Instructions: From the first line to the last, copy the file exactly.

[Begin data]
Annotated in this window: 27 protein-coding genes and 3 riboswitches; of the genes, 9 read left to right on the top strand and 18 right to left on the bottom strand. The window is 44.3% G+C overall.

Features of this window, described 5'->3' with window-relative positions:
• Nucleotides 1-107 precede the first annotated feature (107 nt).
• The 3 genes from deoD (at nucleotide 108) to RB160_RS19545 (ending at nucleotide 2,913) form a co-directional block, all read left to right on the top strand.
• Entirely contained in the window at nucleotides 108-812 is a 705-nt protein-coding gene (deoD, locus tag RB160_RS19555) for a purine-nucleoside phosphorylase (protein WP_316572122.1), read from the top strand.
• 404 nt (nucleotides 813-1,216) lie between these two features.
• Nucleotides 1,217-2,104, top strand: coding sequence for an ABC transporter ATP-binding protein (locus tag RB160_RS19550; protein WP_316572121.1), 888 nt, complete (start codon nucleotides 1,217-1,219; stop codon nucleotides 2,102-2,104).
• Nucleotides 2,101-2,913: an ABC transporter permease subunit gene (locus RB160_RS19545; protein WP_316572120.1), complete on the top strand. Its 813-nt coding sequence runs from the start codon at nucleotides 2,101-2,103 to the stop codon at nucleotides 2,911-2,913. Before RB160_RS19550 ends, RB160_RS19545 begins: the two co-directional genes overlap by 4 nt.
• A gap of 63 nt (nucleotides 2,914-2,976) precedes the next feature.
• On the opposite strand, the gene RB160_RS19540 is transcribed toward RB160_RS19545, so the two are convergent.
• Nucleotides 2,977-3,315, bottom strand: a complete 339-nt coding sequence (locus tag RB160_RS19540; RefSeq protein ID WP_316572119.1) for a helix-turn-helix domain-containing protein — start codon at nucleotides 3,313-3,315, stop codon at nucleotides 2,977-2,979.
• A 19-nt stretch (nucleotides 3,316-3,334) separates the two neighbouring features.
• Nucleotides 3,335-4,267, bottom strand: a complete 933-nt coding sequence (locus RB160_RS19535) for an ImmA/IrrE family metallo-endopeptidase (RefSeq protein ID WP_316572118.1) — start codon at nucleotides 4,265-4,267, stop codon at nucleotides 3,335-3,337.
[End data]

Annotated in this window: 27 protein-coding genes and 3 riboswitches; of the genes, 9 read left to right on the top strand and 18 right to left on the bottom strand. The window is 44.3% G+C overall.

Features of this window, described 5'->3' with window-relative positions:
• Nucleotides 1-107 precede the first annotated feature (107 nt).
• The 3 genes from deoD (at nucleotide 108) to RB160_RS19545 (ending at nucleotide 2,913) form a co-directional block, all read left to right on the top strand.
• Entirely contained in the window at nucleotides 108-812 is a 705-nt protein-coding gene (deoD, locus tag RB160_RS19555) for a purine-nucleoside phosphorylase (protein WP_316572122.1), read from the top strand.
• 404 nt (nucleotides 813-1,216) lie between these two features.
• Nucleotides 1,217-2,104, top strand: coding sequence for an ABC transporter ATP-binding protein (locus tag RB160_RS19550; protein WP_316572121.1), 888 nt, complete (start codon nucleotides 1,217-1,219; stop codon nucleotides 2,102-2,104).
• Nucleotides 2,101-2,913: an ABC transporter permease subunit gene (locus RB160_RS19545; protein WP_316572120.1), complete on the top strand. Its 813-nt coding sequence runs from the start codon at nucleotides 2,101-2,103 to the stop codon at nucleotides 2,911-2,913. Before RB160_RS19550 ends, RB160_RS19545 begins: the two co-directional genes overlap by 4 nt.
• A gap of 63 nt (nucleotides 2,914-2,976) precedes the next feature.
• On the opposite strand, the gene RB160_RS19540 is transcribed toward RB160_RS19545, so the two are convergent.
• Nucleotides 2,977-3,315, bottom strand: a complete 339-nt coding sequence (locus tag RB160_RS19540; RefSeq protein ID WP_316572119.1) for a helix-turn-helix domain-containing protein — start codon at nucleotides 3,313-3,315, stop codon at nucleotides 2,977-2,979.
• A 19-nt stretch (nucleotides 3,316-3,334) separates the two neighbouring features.
• Nucleotides 3,335-4,267, bottom strand: a complete 933-nt coding sequence (locus RB160_RS19535) for an ImmA/IrrE family metallo-endopeptidase (RefSeq protein ID WP_316572118.1) — start codon at nucleotides 4,265-4,267, stop codon at nucleotides 3,335-3,337.